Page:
Major Conferences and Public Events
ISP hosts an annual Spring Symposium and invites speakers in the national security and intelligence fields to discuss important intelligence topics.
In March of 2019, ISP hosted its fifth annual symposium on “Intelligence in Transition,” which featured a keynote address by the Principal Deputy Director of National Intelligence, Susan Gordon. This event was co-sponsored by the Strauss Center for International Security and Law, the Clements Center for National Security, and the LBJ School of Public Affairs. The event included panels on Strategic Warning and Emerging Threats; an interview with John Demers, Assistant Attorney General for National Security, by Ellen Nakashima, a National Security Reporter at The Washington Post; and a keynote address by Susan Gordon, Principal Deputy Director of National Intelligence.
Information on previous ISP symposiums are found below:
March 2018 - Confronting 21st Century Challenges; Keynote - Dan Coats, Director of National Intelligence (DNI)
March 2017 - Intelligence in Defense of the Homeland; Keynotes - James Comey, then-FBI Director; Thomas Bossert, the Assistant to the President for Homeland Security and Counterterrorism; and Admiral Kurt Tidd, Commander U.S. Southern Command.
March 2016 - Intelligence and National Security in American Society; Keynote - Lisa Monaco, Assistant to the President for Homeland Security and Counterterrorism
October 2014 - Intelligence Reform and Counterterrorism after a Decade; Keynote - James Clapper, then-DNI
ISP will continue hosting IC leaders and distinguished experts at public events in Austin. The schedule for upcoming ISP events can be found here.
Scholarly and Academic Endeavors
In May 2019, ISP hosted the second Texas Intelligence Academy (TIA), an intensive academic program focused on intelligence and national security in Washington D.C. A cohort of 14 undergraduate students from UT-System institutions participated in lectures and social events with distinguished scholars and practitioners, simulation exercises, and visited intelligence-related venues like the headquarters at CIA and NGA, Capitol Hill, and Gettysburg National Military Park. The TIA 2019 schedule is available here. The inaugural TIA was offered to 12 UT students in May 2018.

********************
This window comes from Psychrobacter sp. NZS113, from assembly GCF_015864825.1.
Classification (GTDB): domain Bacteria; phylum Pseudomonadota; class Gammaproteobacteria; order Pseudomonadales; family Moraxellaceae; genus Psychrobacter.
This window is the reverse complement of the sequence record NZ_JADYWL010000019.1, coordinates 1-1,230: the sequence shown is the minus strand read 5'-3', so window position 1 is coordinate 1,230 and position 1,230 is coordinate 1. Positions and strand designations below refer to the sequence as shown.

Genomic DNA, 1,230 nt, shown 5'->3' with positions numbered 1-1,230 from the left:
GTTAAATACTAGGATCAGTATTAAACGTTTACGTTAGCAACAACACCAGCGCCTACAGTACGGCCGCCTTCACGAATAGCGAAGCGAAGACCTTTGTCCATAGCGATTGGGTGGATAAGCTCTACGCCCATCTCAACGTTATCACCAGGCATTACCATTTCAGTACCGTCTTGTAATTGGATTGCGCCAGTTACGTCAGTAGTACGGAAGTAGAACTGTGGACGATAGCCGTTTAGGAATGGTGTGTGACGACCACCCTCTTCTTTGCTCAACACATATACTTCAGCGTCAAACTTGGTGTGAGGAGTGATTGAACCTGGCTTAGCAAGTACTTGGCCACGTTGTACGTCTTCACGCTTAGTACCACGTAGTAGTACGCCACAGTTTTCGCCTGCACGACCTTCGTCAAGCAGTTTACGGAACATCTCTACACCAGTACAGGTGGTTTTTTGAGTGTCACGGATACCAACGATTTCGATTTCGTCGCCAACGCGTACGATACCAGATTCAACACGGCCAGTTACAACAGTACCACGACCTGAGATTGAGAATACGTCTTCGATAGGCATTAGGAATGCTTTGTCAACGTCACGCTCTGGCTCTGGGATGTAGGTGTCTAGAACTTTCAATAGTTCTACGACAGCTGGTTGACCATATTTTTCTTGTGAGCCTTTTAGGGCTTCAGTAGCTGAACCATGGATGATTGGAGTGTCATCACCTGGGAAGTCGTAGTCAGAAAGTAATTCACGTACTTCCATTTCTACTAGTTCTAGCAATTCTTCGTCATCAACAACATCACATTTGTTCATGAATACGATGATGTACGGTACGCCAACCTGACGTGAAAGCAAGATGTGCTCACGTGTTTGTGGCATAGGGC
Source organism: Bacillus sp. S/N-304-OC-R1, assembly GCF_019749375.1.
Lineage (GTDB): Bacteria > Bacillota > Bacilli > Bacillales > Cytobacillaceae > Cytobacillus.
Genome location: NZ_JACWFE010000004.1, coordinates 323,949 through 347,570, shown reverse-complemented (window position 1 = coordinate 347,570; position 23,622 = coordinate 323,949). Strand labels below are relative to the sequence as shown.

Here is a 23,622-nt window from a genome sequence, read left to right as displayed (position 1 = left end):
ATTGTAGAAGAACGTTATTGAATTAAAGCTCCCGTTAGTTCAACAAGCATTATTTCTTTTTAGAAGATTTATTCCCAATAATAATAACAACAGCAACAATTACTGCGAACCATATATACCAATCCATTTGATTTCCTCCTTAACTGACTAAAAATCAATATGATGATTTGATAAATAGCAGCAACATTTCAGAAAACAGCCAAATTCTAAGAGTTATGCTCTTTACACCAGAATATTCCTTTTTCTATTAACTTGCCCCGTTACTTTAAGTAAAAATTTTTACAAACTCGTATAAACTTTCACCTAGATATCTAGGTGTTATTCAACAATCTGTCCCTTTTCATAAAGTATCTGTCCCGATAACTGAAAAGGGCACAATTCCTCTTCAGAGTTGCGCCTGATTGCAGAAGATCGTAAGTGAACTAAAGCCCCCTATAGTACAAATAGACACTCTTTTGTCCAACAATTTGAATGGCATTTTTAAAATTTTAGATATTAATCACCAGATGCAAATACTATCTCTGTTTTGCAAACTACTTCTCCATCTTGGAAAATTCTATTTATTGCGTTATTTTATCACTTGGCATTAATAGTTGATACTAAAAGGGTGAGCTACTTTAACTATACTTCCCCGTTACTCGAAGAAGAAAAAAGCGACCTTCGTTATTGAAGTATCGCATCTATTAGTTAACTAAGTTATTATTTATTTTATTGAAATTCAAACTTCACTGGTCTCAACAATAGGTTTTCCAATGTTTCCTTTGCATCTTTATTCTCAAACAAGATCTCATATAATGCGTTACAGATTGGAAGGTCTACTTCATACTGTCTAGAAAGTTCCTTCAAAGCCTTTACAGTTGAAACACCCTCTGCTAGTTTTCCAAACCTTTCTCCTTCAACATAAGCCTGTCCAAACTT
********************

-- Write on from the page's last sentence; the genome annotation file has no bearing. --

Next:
During the 2017-18 academic year, ISP sponsored a Policy Research Project (PRP) at the LBJ School of Public Affairs on "Spies and Special Operations: Unity of Effort in the Gray Zone Between War and Peace". This PRP, led by ISP Senior Fellow Paul Pope, was undertaken on behalf of policy clients at ODNI and the National Security Council (NSC). Students conducted dozens of research interviews and briefed their findings and recommendations to senior IC and NSC officials. The "Gray Zone" PRP report is available here.
Shortly after its establishment, ISP launched the "Bobby R. Inman Award" competition to recognize outstanding student scholarship in the field of intelligence. ISP announced the inaugural recipient--together with two semifinalists--in June 2015 and recognized successive rounds of winning authors in 2016 through 2020. The winning papers from all rounds of the Inman Award competition may be viewed here: 2015, 2016, 2017, 2018, 2019, and 2020. *The 2020 winning paper is currently under review for journal publication.
ISP hosted its first post-doctoral research fellow, Dr. Kiril Avramov, during the 2018-19 academic year. Dr. Avramov conducted research on Russian "active measures." In 2020, Dr. Avramov was appointed as an assistant professor in the Department of Slavic and Eurasian Studies. He leads an interdepartmental laboratory focused on “Global Internet, Media and (Dis)Information” (GIMI) that will collect and analyze non-Western “weaponized information” used in operations targeting central and southeastern European countries.
CIA's Resident Intelligence Officer, Dr. Bianca Adair, arrived at UT-Austin in Summer 2020. Dr. Adair represents the CIA at the LBJ School of Public Affairs and teaches an undergraduate course in collaboration with the College of Natural Sciences on "STEM for National Security" and graduate seminars on "Foreign Policy in the Middle East," "Thinking, Writing, and Briefing," and "Intelligence and National Security."